As the stripped down plotting captures our attention, the lack of substance beneath these meticulous machinations causes us to relinquish all emotional attachment. We wait to see how the backstory of these men will play into the supernatural events occurring because there’s no need to tell us any of it if it’s not going to infer on the present. Those just happening to be the unlucky souls with scalpels in their hands when Jane is unearthed could work if we go into more depth with her past, but that’s not what happens either. Instead we’re treated to a random phenomenon wherein who the players are becomes inconsequential. The Tildens are nothing more than our potential victims, Jane their predator by proximity.
The result lends a clinical precision to The Autopsy of Jane Doe so that we can enjoy its construction and ideas if not truly revel in its execution. Tommy and Austin’s decisions are based less on authentic emotion than on the need to move the plot forward. The Tilden matriarch’s death looms to ensure that Austin skips his date. Emma’s intrigue at seeing dead bodies is introduced so that we know what the fridged cadavers look like. Jane’s escalating state of physical duress is merely a series of worsening expressions of suffering to fit a truth yet to be revealed. Goldberg and Naing have distilled the journey towards their endgame to its barest bones for purity of suspense, but in doing so they’ve made their characters objects rather than people.
So when crazy things happen and Tommy and Austin are pushed to the brink of sanity, violence, and sacrifice, nothing is surprising. Everything happens with a whimper because the screenwriters made sure each step fits perfectly with those before it. The only real fun to be had is in the autopsy itself because we never have a clue about what they’ll uncover next. Peat found under her fingernails? Shattered wrists and ankles? Internal stab wounds but no external entry points? Discovering each new level of injury had me leaning forward, but watching the Tildens acknowledge their precarious situation and need for escape never earned the same attention. I cared less about whether they’d make it out than I did the potential of Jane rising from the table.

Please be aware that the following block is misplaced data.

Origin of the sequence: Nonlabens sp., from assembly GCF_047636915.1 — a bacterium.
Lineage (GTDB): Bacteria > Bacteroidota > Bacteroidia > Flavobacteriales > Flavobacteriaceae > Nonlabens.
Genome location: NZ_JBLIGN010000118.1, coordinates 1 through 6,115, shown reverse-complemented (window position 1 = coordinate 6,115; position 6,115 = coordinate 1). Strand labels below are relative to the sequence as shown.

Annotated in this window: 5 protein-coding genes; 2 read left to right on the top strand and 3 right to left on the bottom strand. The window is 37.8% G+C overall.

It’s too bad, because on paper everything works. Øvredal has built an atmospheric set. Hirsch and Cox bring their A-games, even though they know this film isn’t out to win awards. And Kelly captivates in her stillness because the decision to use an actress rather than fake body forces you to wonder when she’ll move, rather than if. The problem is that the combination of their successes don’t add up to anything we can truly enjoy beyond its façade. All exposition—whether for the Tildens or the tragic subject of their autopsy—leads nowhere because it only infers upon their convergence (ten minutes in) and not what happens next (the other seventy minutes). So while the final product isn’t bad, it’s difficult not to instantly forget it.
Rating: R | Runtime: 86 minutes | Release Date: December 21st, 2016 (USA)
Studio: IFC Films / IFC Midnight
Director(s): André Øvredal
Writer(s): Ian B. Goldberg & Richard Naing